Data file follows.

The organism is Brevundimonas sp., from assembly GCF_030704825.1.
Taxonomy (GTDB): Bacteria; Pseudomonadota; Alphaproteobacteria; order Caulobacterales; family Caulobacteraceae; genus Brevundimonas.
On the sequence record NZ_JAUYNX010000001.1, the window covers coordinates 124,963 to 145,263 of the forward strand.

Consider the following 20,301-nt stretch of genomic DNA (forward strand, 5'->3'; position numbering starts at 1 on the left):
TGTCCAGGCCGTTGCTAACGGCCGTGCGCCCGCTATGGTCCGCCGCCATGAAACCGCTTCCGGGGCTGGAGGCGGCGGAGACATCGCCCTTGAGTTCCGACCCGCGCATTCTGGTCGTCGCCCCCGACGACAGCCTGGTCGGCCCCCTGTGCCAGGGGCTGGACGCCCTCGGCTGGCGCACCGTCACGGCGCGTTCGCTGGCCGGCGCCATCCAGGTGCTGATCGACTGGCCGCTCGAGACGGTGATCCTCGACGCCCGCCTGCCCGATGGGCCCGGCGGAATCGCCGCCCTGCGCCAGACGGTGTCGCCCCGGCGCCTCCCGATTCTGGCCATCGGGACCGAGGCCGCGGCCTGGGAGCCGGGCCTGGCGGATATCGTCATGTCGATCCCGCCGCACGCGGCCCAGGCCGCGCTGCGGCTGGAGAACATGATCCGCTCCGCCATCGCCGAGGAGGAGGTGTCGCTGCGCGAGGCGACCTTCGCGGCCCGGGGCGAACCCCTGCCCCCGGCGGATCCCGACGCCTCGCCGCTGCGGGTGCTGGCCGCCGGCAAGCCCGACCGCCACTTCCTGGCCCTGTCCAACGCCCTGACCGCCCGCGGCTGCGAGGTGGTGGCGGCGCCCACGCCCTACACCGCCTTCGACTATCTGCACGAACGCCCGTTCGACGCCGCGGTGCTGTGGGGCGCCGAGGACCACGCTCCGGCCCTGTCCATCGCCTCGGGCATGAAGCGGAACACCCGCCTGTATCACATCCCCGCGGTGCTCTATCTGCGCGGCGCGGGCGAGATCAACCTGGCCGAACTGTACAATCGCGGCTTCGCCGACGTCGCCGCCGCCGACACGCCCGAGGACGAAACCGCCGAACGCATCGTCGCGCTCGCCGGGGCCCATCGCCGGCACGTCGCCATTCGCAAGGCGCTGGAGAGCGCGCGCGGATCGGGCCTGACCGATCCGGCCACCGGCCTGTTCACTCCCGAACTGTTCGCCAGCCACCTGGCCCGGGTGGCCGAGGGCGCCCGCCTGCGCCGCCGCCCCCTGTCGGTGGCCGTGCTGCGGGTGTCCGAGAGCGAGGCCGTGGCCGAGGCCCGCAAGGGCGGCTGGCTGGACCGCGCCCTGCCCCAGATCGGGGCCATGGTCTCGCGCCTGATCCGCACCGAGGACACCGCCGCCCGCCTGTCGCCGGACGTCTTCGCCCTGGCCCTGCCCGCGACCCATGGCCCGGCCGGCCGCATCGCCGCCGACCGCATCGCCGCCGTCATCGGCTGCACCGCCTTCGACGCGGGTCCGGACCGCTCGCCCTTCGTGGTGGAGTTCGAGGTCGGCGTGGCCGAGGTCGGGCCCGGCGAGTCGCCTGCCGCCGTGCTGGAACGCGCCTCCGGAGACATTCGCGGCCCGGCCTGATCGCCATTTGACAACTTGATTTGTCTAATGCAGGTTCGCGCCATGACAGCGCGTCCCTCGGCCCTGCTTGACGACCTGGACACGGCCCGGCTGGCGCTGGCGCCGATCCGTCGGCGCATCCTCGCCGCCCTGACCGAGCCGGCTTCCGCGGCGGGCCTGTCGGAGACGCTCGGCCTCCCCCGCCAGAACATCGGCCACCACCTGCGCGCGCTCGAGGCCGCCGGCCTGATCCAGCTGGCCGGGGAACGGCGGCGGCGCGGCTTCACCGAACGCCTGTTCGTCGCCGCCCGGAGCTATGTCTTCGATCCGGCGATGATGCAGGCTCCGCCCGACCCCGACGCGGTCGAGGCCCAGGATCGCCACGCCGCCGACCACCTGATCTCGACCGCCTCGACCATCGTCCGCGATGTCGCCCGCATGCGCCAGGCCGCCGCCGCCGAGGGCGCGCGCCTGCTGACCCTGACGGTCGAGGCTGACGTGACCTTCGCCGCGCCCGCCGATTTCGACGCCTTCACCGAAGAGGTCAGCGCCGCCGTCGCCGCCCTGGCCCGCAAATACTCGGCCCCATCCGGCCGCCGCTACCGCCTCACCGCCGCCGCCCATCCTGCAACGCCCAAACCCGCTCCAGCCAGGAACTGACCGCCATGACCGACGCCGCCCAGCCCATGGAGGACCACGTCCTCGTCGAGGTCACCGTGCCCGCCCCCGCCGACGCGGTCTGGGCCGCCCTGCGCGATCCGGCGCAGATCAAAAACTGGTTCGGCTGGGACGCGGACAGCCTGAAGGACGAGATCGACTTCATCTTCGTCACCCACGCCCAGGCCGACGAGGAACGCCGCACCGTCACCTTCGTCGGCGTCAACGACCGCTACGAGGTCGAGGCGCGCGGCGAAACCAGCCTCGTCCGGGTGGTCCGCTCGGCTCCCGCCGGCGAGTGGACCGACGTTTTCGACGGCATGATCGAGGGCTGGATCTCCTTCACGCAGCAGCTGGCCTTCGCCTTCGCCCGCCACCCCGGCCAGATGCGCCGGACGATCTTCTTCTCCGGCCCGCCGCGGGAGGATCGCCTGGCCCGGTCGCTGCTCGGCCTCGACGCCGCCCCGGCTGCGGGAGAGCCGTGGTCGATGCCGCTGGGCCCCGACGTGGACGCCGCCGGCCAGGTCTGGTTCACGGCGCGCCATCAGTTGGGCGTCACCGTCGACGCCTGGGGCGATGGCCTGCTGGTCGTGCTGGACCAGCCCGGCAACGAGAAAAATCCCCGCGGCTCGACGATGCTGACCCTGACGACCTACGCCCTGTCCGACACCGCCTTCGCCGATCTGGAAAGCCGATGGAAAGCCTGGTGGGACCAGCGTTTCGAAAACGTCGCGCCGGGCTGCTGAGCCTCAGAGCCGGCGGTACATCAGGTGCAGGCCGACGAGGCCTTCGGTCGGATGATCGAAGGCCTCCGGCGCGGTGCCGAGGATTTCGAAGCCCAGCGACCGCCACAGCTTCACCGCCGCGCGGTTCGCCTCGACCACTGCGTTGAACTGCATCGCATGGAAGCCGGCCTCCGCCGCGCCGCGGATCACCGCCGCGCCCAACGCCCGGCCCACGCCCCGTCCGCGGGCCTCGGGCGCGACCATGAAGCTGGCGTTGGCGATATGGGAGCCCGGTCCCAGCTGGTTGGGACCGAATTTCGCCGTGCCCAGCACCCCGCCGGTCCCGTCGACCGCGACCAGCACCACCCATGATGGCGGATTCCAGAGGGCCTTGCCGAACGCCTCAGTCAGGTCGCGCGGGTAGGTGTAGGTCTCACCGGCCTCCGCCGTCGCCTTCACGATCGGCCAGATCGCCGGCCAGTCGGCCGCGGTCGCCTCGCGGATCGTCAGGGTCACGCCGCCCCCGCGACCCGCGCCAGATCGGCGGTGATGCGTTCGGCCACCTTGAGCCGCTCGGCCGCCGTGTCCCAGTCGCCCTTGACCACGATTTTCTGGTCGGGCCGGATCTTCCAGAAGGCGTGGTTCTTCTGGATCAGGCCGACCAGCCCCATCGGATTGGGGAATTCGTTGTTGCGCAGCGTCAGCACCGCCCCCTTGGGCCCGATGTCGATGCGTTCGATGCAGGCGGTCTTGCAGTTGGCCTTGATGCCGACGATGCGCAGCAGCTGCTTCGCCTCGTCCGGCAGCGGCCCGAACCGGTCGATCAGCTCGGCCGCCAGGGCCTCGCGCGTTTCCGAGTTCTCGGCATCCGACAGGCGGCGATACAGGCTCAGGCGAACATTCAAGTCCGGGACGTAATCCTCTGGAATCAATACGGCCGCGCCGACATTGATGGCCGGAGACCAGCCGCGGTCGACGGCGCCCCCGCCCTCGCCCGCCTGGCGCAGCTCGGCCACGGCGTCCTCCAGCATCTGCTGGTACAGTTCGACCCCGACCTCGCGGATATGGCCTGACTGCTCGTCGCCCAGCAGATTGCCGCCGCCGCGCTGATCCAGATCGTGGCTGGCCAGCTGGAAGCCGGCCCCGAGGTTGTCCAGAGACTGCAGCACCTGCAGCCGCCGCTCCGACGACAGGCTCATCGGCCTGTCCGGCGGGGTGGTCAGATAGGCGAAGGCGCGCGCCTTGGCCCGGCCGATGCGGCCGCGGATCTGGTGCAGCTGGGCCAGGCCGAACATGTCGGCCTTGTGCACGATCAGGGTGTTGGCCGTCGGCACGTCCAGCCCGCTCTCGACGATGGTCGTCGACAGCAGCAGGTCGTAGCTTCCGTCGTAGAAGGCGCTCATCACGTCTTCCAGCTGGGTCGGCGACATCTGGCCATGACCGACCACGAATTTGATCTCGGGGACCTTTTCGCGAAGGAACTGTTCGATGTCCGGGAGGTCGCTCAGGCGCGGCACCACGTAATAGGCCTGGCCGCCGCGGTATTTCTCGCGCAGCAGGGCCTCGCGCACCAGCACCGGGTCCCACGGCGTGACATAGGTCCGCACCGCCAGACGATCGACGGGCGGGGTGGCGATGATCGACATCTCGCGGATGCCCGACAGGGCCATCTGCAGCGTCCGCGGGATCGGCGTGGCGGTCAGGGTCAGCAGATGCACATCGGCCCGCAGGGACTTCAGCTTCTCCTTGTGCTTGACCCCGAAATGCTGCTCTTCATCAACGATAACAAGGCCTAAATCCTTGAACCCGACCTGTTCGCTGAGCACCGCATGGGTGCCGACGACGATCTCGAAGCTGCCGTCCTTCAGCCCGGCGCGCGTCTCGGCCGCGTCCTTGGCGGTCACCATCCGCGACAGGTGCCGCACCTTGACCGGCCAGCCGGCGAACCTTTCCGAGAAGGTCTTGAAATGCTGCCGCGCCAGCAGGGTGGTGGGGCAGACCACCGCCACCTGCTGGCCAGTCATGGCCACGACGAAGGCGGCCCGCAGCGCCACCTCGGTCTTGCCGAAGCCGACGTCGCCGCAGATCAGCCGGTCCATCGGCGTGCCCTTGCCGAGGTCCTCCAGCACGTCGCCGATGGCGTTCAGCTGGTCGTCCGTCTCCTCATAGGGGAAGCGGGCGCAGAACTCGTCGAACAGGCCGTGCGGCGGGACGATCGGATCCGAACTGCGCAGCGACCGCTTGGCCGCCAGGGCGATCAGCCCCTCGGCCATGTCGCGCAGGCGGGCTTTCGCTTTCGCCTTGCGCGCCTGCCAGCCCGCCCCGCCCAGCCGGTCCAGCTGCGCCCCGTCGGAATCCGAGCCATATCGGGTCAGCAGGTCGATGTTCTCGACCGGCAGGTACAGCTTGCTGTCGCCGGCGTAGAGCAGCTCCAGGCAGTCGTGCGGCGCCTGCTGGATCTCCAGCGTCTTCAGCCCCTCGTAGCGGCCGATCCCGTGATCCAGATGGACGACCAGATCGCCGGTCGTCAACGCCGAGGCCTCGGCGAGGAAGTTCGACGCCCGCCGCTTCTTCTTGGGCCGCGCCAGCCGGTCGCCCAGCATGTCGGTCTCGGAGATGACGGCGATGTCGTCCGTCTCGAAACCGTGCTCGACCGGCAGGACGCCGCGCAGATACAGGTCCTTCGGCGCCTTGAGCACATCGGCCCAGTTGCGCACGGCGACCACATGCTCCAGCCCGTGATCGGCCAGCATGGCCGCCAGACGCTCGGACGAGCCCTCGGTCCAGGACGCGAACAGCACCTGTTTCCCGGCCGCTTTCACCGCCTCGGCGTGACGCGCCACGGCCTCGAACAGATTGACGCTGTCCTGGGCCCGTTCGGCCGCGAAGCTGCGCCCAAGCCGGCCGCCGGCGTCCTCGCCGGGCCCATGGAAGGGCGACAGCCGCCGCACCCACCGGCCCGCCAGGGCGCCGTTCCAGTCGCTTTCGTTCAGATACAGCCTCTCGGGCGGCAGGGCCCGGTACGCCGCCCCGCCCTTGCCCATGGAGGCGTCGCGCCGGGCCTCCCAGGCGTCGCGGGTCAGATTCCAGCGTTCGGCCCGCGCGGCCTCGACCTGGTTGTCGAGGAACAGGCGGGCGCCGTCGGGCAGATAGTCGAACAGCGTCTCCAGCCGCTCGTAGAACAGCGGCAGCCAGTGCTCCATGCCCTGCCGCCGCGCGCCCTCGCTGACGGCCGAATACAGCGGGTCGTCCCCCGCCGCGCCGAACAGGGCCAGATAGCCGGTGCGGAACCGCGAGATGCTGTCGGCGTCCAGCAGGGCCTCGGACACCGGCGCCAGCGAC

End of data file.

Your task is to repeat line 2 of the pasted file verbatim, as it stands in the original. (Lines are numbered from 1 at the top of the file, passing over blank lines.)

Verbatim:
Taxonomy (GTDB): Bacteria; Pseudomonadota; Alphaproteobacteria; order Caulobacterales; family Caulobacteraceae; genus Brevundimonas.